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]]>https://imaginary.org/hands-on/minimizing-polyhedra

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]]>http://geometrygames.org/KaleidoTile/index.html

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]]>Ball of Whacks is a geometry toy. (Available online and in toy stores that sell cool stuff.)

It is a rhombic triacontahedron. Each of the 30 rhombic faces are *golden,* in that the ratio of the diagonals is the Golden Ratio.

Good stuff at https://en.wikipedia.org/wiki/Rhombic_triacontahedron

It is the dual of the Icosidodecahedron (which is Archimedean), which is the Hoberman Sphere.

I have a light in my office (which was a gift from my kids) which is the rhombic triacontahedron.

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]]>https://en.m.wikipedia.org/wiki/Prince_Rupert%27s_cube

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]]>The post Article: 5 Reasons Why Origami Improves Students’ Skills appeared first on Beauty of Three Dimensions.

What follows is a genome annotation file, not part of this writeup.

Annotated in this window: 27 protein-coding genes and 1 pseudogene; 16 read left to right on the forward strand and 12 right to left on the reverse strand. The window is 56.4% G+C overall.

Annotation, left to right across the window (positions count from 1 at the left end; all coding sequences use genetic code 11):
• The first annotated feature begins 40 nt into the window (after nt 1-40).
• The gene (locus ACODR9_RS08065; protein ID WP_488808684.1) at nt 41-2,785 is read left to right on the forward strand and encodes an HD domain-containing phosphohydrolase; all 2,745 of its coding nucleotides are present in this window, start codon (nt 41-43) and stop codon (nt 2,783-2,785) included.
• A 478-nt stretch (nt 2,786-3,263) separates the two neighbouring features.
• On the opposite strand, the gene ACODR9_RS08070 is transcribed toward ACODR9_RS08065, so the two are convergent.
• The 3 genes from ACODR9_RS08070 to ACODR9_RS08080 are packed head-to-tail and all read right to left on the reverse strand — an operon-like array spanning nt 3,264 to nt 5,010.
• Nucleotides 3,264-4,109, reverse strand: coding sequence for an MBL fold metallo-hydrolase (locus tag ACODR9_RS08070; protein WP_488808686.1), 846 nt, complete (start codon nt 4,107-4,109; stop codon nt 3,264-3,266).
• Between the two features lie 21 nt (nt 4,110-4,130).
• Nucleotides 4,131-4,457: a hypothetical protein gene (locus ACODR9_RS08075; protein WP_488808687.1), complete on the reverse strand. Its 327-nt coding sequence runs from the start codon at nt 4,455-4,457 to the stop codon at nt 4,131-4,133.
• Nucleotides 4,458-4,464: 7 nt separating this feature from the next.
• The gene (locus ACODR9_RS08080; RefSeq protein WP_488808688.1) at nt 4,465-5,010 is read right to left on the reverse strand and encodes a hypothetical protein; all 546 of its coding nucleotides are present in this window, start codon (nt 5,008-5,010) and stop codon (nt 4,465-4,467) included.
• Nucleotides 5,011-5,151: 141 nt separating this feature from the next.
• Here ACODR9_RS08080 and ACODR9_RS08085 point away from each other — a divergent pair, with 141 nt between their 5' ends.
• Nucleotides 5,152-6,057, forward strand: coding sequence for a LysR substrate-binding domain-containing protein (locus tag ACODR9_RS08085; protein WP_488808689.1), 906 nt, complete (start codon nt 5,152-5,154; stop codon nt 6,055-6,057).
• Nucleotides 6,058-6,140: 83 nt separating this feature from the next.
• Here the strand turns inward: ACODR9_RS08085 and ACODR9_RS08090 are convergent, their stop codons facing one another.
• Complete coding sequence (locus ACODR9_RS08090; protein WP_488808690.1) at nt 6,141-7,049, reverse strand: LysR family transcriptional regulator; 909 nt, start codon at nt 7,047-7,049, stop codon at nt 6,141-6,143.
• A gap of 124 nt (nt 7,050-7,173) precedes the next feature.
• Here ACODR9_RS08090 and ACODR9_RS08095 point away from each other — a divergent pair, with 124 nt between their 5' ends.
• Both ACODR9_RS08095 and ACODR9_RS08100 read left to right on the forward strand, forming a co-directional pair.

]]>http://www.edutopia.org/blog/why-origami-improves-students-skills-ainissa-ramirez

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]]>The post I’ll be doing a Beauty of Three Dimensional Polyhedra Workshop appeared first on Beauty of Three Dimensions.

]]>MathFest at Washington, DC. Friday, August 7, 2015, 1:00-2:20 p.m., Maryland C

**Description:** I have long been fascinated by the Platonic and Archimedean solids and their mathematical beauty. In this workshop I will demonstrate, and we will work with, a variety of materials I’ve come across over the years for building polyhedra. For example, we’ll build with coffee stirrers (really cheap, less than 10 cents for the icosahedron), origami (about 25 cents for the Buckyball), and retail manipulatives (a few dollars for the truncated tetrahedron). We will also look at some online tools for exploring (and enjoying) the Platonic and Archimedean solids and their mathematical relationships and properties. These dynamic tools are useful is seeing how, for example, the snub icosidodecahedron is formed. (Attendees are encouraged to bring a laptop or device to the workshop.) Included will be how the icosahedron

(this is the MAA!) can be built using three golden rectangles.

**Organizer:** James R. Olsen, Western Illinois University

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